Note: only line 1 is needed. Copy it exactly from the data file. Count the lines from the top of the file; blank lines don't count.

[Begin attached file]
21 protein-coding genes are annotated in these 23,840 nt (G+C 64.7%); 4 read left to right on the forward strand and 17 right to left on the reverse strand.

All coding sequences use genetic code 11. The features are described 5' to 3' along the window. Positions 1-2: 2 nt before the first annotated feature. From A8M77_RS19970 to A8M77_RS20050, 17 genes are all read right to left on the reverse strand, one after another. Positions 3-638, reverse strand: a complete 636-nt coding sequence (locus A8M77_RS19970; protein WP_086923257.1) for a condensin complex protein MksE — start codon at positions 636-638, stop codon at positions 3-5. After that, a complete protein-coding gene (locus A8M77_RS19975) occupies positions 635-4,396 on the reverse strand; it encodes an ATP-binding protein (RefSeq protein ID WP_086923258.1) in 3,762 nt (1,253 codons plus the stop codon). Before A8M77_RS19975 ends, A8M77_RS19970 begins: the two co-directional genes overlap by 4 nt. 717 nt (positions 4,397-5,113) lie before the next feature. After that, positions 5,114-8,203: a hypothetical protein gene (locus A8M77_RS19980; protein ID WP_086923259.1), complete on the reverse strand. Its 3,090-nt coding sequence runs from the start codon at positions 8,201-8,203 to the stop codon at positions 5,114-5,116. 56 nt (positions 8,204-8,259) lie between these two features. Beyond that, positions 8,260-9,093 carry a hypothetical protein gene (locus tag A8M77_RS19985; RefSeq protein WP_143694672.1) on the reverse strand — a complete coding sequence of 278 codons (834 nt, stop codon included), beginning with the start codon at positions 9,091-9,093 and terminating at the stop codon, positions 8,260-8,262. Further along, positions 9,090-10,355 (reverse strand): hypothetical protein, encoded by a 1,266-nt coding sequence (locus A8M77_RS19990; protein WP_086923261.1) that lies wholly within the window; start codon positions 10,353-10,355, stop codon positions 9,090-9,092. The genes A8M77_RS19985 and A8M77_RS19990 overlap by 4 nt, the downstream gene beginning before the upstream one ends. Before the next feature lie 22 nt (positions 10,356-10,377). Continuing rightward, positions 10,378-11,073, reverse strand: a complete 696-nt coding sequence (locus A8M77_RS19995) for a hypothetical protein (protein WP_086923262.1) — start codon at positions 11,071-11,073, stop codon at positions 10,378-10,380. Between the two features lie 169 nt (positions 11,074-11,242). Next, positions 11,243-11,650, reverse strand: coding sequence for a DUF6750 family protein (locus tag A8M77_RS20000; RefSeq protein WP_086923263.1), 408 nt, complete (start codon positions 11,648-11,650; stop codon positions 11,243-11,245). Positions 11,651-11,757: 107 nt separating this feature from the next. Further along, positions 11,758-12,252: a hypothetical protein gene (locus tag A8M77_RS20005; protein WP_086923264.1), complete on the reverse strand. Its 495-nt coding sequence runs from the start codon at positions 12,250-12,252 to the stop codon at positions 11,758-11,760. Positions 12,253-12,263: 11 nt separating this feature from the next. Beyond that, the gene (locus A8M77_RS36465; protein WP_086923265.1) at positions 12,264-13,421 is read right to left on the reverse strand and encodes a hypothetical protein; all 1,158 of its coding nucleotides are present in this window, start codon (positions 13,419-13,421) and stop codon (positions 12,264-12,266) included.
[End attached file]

21 protein-coding genes are annotated in these 23,840 nt (G+C 64.7%); 4 read left to right on the forward strand and 17 right to left on the reverse strand.